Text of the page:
It is an enduring classic of English Literature, a gentle story of riverside animals getting up to all manner of exploits in a multi-faceted tale of friendship, morality and adventure.

The Wind in the Willows, penned by former St Edward’s Schoolboy Kenneth Grahame and inspired by his childhood spent on the upper Thames, has been told and re-told countless times – but rarely so dynamically as in a new production which comes to Oxford Playhouse this coming week.

The Willows is an explosive new hip-hop musical, with soaring vocals and spectacular street dance, starring Olivier Award winner Clive Rowe, deaf street dancer Chris Fonseca (The Greatest Dancer) and Seann Miley Moore (X Factor).

It sees Mole beginning her first day at new school, The Willows School alongside a cast of colourful classmates: the streetwise Rattie, badly-behaved rich kid Toad and cheeky Otter under the watchful eye of Mr Badger.

“In The Willows is a vibrant re-telling of the classic story Wind In The Willows, brought into the 21st century with fabulous vocals, beats and backflips,” says Chris Fonseca.

“I play Otter, who is a very cool and humble guy, as well as an excellent street dancer! Otter and his girlfriend Rattie – the most popular girl at school – help new-girl Mole learn the ways of the Riverbank.

“Otter is a great influence who likes to look after his friends. He’s also deaf and proud to be!”

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Metta Theatre’s punchy new musical retelling of the family tale is brought bang up to date with street dance choreography by the award-winning Rhimes Lecointe. British Sign Language is incorporated into the choreography.

“It’s been a steep learning curve for me and my debut in musical theatre,” says Chris. “Especially having to learn scripts line by line, act, sing and dance with the lovely Willows squad.”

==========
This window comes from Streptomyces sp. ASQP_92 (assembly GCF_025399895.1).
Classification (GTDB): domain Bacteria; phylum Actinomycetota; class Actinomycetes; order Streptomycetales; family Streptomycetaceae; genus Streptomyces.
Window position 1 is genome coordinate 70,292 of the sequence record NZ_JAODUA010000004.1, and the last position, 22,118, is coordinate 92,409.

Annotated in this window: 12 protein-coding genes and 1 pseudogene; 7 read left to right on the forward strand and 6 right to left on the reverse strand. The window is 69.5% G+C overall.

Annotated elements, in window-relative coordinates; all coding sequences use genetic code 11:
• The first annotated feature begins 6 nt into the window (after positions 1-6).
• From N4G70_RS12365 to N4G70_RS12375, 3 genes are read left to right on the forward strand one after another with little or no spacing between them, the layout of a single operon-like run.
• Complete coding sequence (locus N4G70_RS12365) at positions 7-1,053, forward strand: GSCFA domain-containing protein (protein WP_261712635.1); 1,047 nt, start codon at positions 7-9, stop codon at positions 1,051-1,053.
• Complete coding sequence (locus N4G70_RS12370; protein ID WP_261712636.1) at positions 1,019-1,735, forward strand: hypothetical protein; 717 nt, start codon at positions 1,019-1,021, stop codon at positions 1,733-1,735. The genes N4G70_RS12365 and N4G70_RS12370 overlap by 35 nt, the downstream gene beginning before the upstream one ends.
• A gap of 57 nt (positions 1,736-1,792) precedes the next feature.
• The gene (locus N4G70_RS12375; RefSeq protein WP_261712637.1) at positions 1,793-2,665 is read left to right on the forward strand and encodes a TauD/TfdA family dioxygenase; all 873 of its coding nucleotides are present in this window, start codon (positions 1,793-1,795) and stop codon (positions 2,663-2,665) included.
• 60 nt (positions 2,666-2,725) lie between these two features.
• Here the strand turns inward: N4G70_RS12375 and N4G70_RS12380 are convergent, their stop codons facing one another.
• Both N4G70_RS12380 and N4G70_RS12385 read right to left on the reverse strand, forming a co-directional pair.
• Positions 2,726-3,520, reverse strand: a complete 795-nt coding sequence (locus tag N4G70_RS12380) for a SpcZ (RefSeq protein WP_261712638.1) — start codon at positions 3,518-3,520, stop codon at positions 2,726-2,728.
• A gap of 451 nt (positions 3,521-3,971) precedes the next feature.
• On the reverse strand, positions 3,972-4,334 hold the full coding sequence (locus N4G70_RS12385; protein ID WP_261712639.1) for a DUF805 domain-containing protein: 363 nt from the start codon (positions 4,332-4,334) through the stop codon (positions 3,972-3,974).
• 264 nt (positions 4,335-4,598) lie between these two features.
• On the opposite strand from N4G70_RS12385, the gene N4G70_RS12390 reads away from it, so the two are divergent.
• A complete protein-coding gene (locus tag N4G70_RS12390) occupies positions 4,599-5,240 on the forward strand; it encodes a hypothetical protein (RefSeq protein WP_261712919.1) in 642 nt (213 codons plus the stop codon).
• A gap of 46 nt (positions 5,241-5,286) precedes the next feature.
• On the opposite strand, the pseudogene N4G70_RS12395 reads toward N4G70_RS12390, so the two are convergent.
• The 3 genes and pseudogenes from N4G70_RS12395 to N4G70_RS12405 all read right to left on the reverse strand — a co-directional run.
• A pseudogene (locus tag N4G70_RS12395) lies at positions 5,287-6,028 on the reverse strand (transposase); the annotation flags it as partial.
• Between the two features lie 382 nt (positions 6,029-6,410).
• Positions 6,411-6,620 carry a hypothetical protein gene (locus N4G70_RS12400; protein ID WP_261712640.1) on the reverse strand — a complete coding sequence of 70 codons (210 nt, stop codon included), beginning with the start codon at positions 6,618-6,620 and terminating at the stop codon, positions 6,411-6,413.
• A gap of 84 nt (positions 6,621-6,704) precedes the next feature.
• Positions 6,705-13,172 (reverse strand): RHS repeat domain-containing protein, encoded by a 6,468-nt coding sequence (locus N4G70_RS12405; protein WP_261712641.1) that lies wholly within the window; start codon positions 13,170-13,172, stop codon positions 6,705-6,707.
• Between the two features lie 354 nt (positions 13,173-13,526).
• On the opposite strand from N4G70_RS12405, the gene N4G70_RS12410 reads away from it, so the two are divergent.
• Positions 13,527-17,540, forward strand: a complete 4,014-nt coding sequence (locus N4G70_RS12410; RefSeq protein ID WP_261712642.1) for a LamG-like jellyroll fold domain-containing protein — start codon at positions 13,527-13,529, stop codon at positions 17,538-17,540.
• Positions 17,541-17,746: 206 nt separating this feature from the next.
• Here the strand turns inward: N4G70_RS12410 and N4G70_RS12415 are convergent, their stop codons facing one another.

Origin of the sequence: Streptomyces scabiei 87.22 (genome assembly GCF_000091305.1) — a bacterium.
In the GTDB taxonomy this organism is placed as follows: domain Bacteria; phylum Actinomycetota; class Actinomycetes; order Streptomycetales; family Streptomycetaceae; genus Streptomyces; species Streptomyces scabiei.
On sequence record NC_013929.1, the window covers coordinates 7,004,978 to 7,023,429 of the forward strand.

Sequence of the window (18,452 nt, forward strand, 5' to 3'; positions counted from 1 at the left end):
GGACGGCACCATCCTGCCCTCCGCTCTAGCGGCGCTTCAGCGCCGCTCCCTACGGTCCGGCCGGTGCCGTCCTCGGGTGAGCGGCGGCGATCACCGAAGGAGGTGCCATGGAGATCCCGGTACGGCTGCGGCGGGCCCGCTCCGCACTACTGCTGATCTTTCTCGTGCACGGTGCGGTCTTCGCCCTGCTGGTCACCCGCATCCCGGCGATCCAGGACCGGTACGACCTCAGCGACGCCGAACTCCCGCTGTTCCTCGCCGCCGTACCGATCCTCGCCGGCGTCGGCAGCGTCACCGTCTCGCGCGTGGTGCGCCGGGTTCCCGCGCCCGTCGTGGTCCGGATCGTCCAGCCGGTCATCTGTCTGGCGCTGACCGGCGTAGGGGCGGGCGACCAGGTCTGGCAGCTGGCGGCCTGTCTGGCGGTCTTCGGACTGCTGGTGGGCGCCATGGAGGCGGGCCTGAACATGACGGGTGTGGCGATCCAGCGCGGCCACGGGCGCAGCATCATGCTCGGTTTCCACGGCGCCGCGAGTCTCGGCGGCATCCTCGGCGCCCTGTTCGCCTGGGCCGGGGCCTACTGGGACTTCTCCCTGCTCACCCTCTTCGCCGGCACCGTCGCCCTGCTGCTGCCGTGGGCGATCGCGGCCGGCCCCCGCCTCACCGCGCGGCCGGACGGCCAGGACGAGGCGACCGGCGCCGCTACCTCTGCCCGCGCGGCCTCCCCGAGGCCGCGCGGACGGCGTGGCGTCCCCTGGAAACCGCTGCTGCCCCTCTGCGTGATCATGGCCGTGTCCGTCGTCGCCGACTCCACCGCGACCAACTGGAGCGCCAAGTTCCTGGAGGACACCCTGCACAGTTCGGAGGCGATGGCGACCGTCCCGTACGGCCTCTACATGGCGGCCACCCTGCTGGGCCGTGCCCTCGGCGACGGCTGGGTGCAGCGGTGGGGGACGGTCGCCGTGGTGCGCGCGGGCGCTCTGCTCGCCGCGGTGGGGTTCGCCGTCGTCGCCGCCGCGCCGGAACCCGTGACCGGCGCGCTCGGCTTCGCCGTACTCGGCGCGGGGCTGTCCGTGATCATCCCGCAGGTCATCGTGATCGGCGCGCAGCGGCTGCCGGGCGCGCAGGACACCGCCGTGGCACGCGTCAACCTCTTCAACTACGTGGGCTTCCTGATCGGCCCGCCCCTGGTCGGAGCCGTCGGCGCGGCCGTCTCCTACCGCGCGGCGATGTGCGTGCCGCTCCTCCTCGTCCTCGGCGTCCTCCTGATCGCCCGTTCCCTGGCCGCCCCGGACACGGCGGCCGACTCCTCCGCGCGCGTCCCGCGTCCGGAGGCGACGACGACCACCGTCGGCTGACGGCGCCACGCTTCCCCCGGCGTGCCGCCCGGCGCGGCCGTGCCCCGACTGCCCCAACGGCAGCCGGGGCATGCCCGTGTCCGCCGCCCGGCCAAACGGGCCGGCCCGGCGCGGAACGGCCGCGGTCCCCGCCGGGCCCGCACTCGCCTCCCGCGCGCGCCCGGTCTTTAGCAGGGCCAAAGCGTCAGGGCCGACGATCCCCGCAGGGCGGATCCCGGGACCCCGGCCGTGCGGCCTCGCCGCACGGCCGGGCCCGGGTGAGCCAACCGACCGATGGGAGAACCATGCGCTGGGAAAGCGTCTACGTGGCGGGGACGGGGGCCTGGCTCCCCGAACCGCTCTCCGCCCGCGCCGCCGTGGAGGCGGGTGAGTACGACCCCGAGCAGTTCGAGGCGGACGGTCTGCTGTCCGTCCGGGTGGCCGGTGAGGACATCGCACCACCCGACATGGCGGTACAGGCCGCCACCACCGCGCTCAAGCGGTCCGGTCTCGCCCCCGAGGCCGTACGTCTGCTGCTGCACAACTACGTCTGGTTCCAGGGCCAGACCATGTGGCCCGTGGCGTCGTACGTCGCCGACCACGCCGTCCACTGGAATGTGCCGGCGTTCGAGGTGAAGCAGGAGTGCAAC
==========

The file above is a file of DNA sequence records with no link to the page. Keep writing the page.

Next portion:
It comes off the back of his stint on BBC One’s The Greatest Dancer. How did he find that experience?

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“I remember I was nervous when my name was first called before the start of my audition,” he says. “It was a once in a lifetime opportunity for me though – a moment where I could give my all, to shine my light hard and show what I can do to represent for myself, the deaf dance community and deaf community, while on a popular TV platform.

“The support I’ve received is overwhelming, and beyond amazing. Unfortunately, I’m gutted to say that I didn’t make the callback but I’ll

keep going, keep moving forward and continue dancing, because breaking barriers is part of my DNA, by doing what I love!”

And how does deafness impact his dancing?

“Every person’s deafness levels are varied, and they have a different way of accessing music,” he says. “For me, I wear a cochlear implant on my left ear and as soon the music plays, the sound and the beats spread the rhythm slowly around my body, so I can feel the beat and be part of the music.